Journal Article

High Rates of Occult Hepatitis B Virus Infection in HIV-Positive Individuals Initiating Antiretroviral Therapy in Botswana

Kathleen Ryan, Motswedi Anderson, Ivayla Gyurova, Lilliam Ambroggio, Sikhulile Moyo, Teresa Sebunya, Joseph Makhema, Richard Marlink, Max Essex, Rosemary Musonda, Simani Gaseitsiwe and Jason T Blackard

in Open Forum Infectious Diseases

Volume 4, issue 4 ISSN: n/a
Published online September 2017 | e-ISSN: 2328-8957 | DOI: http://dx.doi.org/10.1093/ofid/ofx195
High Rates of Occult Hepatitis B Virus Infection in HIV-Positive Individuals Initiating Antiretroviral Therapy in Botswana

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Abstract

Background

Hepatitis B surface antigen (HBsAg)–negative but hepatitis B virus (HBV) DNA-positive infection—known as occult hepatitis B infection (OBI)—occurs in 1% to >15% of HIV-positive individuals in the United States and South Africa, respectively. However, there are no data on OBI from Botswana, a country known to be hyperendemic for chronic HBV infection and to have a significant HIV burden.

Methods

Two hundred seventy-two adults enrolled in an HIV treatment study of tenofovir/emtricitabine as the nucleoside backbone who were previously determined to be HBsAg negative were tested for HBV DNA at baseline and 1 year after initiation of highly active antiretroviral therapy (HAART).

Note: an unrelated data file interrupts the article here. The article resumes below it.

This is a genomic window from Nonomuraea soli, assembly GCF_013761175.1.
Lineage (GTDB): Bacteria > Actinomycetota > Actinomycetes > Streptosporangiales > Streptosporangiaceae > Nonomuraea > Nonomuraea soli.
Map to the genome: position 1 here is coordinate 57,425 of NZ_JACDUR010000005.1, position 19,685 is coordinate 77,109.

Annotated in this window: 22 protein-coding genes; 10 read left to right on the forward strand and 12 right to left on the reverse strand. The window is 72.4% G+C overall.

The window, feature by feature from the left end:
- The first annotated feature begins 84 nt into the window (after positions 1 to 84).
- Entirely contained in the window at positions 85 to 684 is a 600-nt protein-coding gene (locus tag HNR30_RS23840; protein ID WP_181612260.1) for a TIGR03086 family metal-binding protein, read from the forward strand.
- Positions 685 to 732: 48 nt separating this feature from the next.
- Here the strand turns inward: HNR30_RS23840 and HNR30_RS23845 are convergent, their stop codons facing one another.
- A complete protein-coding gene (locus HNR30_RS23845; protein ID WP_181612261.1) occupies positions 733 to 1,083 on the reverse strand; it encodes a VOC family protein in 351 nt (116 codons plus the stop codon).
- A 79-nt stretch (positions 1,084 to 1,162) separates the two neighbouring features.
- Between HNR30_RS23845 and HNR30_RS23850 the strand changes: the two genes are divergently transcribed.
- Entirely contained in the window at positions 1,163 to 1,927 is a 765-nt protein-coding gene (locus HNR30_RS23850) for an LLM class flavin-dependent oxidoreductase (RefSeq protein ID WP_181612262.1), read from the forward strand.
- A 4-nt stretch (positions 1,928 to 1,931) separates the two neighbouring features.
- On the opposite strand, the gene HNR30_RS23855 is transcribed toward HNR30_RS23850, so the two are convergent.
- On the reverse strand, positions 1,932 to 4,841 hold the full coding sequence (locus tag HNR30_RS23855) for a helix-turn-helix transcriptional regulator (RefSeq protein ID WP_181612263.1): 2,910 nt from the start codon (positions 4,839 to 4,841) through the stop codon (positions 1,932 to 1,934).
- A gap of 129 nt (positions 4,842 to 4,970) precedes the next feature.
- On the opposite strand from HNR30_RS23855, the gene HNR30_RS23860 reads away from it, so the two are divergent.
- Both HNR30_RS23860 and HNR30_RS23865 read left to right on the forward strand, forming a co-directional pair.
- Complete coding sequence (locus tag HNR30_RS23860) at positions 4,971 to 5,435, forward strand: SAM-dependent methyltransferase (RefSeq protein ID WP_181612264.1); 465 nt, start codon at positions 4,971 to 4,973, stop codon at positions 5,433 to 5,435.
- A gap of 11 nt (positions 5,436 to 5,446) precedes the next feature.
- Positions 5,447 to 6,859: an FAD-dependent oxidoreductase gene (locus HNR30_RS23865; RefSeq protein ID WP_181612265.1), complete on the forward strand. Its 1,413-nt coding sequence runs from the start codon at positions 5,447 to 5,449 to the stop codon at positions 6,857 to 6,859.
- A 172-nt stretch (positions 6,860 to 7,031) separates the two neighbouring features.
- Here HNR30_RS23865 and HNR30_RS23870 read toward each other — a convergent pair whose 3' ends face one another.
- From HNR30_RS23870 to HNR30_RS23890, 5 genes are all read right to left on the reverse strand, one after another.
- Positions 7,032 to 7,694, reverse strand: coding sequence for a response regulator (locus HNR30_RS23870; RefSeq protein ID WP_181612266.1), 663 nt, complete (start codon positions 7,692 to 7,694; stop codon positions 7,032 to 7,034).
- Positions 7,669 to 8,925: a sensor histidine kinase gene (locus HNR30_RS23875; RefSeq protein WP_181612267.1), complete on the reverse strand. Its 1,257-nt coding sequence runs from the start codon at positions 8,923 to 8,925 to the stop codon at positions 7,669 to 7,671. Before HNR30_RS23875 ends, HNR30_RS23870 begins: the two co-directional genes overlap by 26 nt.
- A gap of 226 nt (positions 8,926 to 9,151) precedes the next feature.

Results

HBV DNA was detected in 72 of 272 (26.5%). Six individuals (8.3%) had HBV DNA levels greater than 200 IU/mL, and the highest viral load was 3280 IU/mL. Of 65 participants with OBI evaluated at 12 months after initiating HAART, only 1 (1.5%) had detectable HBV DNA.

Conclusions

Occult HBV infection is quite common in HIV-infected patients in Botswana, although its impact on the course of HIV disease progression is unknown. The suppression of occult HBV DNA levels by tenofovir/emtricitabine suggests an effective therapeutic option, although the long-term suppressive abilities remain unstudied.

Keywords: Africa; Botswana; HBV; hepatitis B virus; HIV; HIV/HBV; occult; tenofovir

Journal Article.  4276 words. 

Subjects: Infectious Diseases ; Immunology ; Public Health and Epidemiology ; Microbiology

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